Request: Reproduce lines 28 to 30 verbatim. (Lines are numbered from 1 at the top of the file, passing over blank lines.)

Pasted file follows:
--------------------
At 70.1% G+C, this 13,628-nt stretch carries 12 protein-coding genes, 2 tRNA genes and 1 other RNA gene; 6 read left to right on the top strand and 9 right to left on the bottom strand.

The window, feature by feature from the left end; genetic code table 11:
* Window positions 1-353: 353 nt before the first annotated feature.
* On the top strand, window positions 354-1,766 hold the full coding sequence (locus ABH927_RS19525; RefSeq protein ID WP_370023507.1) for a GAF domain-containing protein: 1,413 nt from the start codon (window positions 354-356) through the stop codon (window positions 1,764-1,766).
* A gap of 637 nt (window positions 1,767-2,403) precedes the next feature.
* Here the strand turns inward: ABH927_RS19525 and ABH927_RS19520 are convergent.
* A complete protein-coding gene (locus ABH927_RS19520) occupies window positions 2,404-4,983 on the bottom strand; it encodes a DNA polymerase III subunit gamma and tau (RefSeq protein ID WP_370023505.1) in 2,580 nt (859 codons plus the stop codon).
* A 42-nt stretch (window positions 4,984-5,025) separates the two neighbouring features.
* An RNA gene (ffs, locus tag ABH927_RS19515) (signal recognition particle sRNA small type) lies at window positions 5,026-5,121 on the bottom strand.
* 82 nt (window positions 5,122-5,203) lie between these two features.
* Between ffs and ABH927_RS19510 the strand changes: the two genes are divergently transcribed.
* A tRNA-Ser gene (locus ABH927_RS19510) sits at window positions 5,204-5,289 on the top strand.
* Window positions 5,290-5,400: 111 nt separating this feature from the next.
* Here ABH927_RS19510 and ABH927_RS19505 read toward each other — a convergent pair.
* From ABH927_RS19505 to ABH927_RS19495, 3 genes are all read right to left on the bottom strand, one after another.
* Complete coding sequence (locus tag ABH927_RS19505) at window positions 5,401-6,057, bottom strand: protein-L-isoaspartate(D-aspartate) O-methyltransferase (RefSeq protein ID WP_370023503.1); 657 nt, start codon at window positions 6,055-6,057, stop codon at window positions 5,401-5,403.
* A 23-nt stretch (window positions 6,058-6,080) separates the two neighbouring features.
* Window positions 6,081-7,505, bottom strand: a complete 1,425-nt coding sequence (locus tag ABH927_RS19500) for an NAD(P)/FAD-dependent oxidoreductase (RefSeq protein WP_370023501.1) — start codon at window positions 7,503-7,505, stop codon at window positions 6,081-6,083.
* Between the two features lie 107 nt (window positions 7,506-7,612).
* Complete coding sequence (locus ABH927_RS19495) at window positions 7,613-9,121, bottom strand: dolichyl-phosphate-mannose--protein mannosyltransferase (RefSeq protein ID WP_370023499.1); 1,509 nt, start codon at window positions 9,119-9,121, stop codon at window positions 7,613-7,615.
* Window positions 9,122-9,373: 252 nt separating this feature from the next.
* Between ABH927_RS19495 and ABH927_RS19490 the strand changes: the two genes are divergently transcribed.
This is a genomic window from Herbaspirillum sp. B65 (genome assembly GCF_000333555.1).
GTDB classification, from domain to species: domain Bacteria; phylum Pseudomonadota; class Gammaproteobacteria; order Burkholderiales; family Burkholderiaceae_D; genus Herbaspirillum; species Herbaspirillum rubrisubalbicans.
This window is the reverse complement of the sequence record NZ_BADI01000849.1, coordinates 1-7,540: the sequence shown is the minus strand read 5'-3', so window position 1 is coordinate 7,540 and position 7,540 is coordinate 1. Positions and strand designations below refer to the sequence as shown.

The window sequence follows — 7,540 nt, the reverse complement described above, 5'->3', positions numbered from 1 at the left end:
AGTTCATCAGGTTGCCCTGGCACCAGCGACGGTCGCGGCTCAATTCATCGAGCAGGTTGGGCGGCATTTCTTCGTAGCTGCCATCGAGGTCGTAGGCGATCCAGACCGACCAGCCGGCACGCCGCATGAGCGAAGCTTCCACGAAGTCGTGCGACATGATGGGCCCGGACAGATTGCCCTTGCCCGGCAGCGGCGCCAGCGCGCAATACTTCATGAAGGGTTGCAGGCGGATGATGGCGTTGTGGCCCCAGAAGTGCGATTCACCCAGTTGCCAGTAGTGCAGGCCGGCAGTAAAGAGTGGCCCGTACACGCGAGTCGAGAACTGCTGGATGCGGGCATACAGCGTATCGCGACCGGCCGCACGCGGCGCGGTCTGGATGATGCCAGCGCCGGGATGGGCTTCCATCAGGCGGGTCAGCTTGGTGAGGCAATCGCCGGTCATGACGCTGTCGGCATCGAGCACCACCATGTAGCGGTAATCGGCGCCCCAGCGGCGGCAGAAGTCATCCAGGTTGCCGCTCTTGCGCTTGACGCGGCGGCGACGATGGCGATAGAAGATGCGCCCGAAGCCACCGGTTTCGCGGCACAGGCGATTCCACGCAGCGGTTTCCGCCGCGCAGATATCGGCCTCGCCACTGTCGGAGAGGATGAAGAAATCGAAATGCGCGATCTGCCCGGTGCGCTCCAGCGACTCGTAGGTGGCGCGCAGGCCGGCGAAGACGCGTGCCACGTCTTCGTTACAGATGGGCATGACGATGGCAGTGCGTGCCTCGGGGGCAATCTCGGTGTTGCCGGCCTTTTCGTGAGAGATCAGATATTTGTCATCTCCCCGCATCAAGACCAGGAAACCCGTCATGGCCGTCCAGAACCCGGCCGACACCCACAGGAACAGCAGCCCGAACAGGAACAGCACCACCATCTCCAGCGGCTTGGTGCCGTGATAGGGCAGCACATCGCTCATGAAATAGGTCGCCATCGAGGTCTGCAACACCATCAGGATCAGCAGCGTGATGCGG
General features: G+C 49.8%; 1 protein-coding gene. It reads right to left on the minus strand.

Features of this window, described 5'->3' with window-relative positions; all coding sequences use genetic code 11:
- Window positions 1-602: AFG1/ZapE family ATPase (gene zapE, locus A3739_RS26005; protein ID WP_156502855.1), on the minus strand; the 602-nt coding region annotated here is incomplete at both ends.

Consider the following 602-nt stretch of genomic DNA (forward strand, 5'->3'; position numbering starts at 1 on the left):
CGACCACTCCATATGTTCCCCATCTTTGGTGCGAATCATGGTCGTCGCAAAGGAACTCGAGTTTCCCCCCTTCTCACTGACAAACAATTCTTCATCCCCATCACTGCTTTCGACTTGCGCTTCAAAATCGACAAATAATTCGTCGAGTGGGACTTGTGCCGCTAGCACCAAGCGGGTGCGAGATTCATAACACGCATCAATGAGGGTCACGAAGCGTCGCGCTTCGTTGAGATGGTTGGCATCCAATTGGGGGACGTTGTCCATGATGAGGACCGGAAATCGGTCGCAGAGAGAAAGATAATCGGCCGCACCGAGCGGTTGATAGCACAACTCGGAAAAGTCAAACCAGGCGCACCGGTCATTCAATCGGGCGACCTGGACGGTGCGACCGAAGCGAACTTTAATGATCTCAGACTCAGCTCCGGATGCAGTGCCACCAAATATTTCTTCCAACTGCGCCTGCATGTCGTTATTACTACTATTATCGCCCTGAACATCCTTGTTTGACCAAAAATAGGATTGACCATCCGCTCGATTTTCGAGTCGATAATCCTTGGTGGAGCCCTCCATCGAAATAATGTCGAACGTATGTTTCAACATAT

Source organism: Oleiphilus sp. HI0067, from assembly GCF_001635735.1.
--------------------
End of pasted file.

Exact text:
General features: G+C 49.8%; 1 protein-coding gene. It reads right to left on the minus strand.

Features of this window, described 5'->3' with window-relative positions; all coding sequences use genetic code 11:
- Window positions 1-602: AFG1/ZapE family ATPase (gene zapE, locus A3739_RS26005; protein ID WP_156502855.1), on the minus strand; the 602-nt coding region annotated here is incomplete at both ends.